America’s legal tradition is the most principled, reliable, and open of any society in history. The corner stone of this tradition is the U.S. Constitution, which William Gladstone, four-time British Prime Minister, called “the most wonderful work ever struck off at a given time by the brain and purpose of man.” By its nature, it is an enduring document. Yet, its reliability will soon be compromised by the placement of a new Supreme Court Justice.

Judge Sotomayor has downplayed her remarks that courts of appeal are “where policy is made.” I am particularly sensitive to this issue, as this is the sort of unconstitutional idea that first compelled me to run for office. Back then, a Judge in Missouri ordered a city to levy taxes to build his dream school system. The idea was unconstitutional then, and it is equally foul to principled government today.
Policy-making from the bench is anti-Constitutional to our republic.

Perhaps more troubling is that too often as of late we have seen activist judges confuse empathy with policy-making from the bench. Whether it has been removing “under God” from the Pledge of Allegiance, or justice has become a lottery of what the judge sounds like, their background, education, politics, or faith. This standard, personified by Sonia Sotomayor, is anathema to our Constitution and democratic society.

Our Constitution clearly states the sole source of legislative power in Article I, Section I:

"All legislative powers herein granted shall be vested in a Congress of the United States"

Simply put, it is the role of the legislature to implement policy and create the laws. Judges, must stick to the law faithfully, working tirelessly to ensure that judgments do not step beyond the framework set out by the legislature.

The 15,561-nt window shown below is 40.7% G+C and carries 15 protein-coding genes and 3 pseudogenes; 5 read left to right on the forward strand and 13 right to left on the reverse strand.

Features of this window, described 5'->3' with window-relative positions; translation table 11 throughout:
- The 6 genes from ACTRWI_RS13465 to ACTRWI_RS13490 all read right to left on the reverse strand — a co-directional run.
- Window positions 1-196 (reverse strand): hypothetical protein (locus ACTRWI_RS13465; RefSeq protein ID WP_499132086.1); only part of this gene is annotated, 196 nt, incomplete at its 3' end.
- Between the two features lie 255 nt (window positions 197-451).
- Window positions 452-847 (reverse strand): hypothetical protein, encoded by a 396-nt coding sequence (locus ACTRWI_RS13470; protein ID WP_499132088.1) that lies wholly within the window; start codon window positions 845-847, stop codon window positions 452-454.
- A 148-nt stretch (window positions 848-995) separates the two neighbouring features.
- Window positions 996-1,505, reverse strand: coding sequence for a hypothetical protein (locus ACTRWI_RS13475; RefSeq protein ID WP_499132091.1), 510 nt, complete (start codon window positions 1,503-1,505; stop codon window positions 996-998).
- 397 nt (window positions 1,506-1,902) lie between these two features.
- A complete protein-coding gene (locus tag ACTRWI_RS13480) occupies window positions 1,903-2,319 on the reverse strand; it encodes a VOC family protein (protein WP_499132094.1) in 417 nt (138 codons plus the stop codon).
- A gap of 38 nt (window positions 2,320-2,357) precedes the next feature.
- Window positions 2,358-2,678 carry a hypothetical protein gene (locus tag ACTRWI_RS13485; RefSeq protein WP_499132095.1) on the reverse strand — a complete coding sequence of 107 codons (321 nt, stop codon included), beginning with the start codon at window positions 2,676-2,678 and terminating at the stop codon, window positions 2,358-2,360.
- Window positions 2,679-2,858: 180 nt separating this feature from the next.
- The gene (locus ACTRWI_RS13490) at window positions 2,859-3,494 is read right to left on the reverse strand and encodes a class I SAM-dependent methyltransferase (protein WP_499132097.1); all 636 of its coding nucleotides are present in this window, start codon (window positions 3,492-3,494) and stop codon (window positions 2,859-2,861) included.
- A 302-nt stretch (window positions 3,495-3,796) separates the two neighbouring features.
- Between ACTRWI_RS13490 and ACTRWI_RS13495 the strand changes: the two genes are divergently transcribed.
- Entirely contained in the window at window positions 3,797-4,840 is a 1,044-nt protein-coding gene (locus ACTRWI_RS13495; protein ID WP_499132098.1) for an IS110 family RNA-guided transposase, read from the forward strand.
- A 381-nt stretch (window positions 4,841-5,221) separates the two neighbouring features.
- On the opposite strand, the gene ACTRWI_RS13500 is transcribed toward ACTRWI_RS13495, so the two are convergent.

President Obama has stated that empathy is “essential” for a Supreme Court justice. I can only assume that President Obama nominated Judge Sotomayor, in part, because she embodies empathy. Empathy is a wonderful personal trait. It does not, however, qualify anyone to interpret or apply the Constitution. When there is empathy for one, there will be prejudice toward another.

When empathy is the standard, judges can twist justice to suit personal prejudices. Inevitably, cases would be decided not on the law and the facts but on towards whom a judge’s empathy is directed. Hope for justice should not hinge on what the judge looks like, sounds like, their background, education, personal politics, and faith or irreligion.

There is no doubt that Judge Sotomayor has every right to exercise her constitutional right to participate or influence the political life of America – but it must be in the proper context. If Judge Sotomayor is intent on making policy, I would invite her to select a public office, begin a campaign, win a race, join a legislative body and begin appropriately influencing policy.

We have seen the affects of judicial activism from Dred Scott, prayer in schools, Roe v. Wade to “under God” being stripped out of the Pledge of Allegiance. As Thomas Jefferson once wrote, “One single object ... [will merit] the endless gratitude of the society: that of restraining the judges from usurping legislation."

Cross-posted from Smart Girl Politics.